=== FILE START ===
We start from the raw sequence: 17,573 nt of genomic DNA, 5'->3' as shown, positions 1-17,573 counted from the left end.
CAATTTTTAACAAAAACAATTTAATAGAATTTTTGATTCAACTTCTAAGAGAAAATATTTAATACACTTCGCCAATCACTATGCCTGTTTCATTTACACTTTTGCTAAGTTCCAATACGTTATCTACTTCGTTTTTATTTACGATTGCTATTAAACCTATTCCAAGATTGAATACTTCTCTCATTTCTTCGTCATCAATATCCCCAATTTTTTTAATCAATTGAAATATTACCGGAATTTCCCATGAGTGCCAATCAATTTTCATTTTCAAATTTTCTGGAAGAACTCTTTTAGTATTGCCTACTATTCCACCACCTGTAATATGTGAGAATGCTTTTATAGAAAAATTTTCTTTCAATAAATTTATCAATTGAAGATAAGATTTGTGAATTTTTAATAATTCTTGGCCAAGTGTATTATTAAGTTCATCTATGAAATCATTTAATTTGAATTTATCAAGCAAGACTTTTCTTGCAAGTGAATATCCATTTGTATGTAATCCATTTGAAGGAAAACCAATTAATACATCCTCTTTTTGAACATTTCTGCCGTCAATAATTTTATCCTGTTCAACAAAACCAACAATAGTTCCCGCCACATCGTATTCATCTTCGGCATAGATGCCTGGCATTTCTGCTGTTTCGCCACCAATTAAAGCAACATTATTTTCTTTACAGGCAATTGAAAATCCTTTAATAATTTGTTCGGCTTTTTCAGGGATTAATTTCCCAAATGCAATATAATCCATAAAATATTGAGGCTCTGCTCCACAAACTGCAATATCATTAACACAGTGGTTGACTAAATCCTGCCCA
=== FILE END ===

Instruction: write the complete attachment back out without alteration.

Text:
We start from the raw sequence: 17,573 nt of genomic DNA, 5'->3' as shown, positions 1-17,573 counted from the left end.
CAATTTTTAACAAAAACAATTTAATAGAATTTTTGATTCAACTTCTAAGAGAAAATATTTAATACACTTCGCCAATCACTATGCCTGTTTCATTTACACTTTTGCTAAGTTCCAATACGTTATCTACTTCGTTTTTATTTACGATTGCTATTAAACCTATTCCAAGATTGAATACTTCTCTCATTTCTTCGTCATCAATATCCCCAATTTTTTTAATCAATTGAAATATTACCGGAATTTCCCATGAGTGCCAATCAATTTTCATTTTCAAATTTTCTGGAAGAACTCTTTTAGTATTGCCTACTATTCCACCACCTGTAATATGTGAGAATGCTTTTATAGAAAAATTTTCTTTCAATAAATTTATCAATTGAAGATAAGATTTGTGAATTTTTAATAATTCTTGGCCAAGTGTATTATTAAGTTCATCTATGAAATCATTTAATTTGAATTTATCAAGCAAGACTTTTCTTGCAAGTGAATATCCATTTGTATGTAATCCATTTGAAGGAAAACCAATTAATACATCCTCTTTTTGAACATTTCTGCCGTCAATAATTTTATCCTGTTCAACAAAACCAACAATAGTTCCCGCCACATCGTATTCATCTTCGGCATAGATGCCTGGCATTTCTGCTGTTTCGCCACCAATTAAAGCAACATTATTTTCTTTACAGGCAATTGAAAATCCTTTAATAATTTGTTCGGCTTTTTCAGGGATTAATTTCCCAAATGCAATATAATCCATAAAATATTGAGGCTCTGCTCCACAAACTGCAATATCATTAACACAGTGGTTGACTAAATCCTGCCCA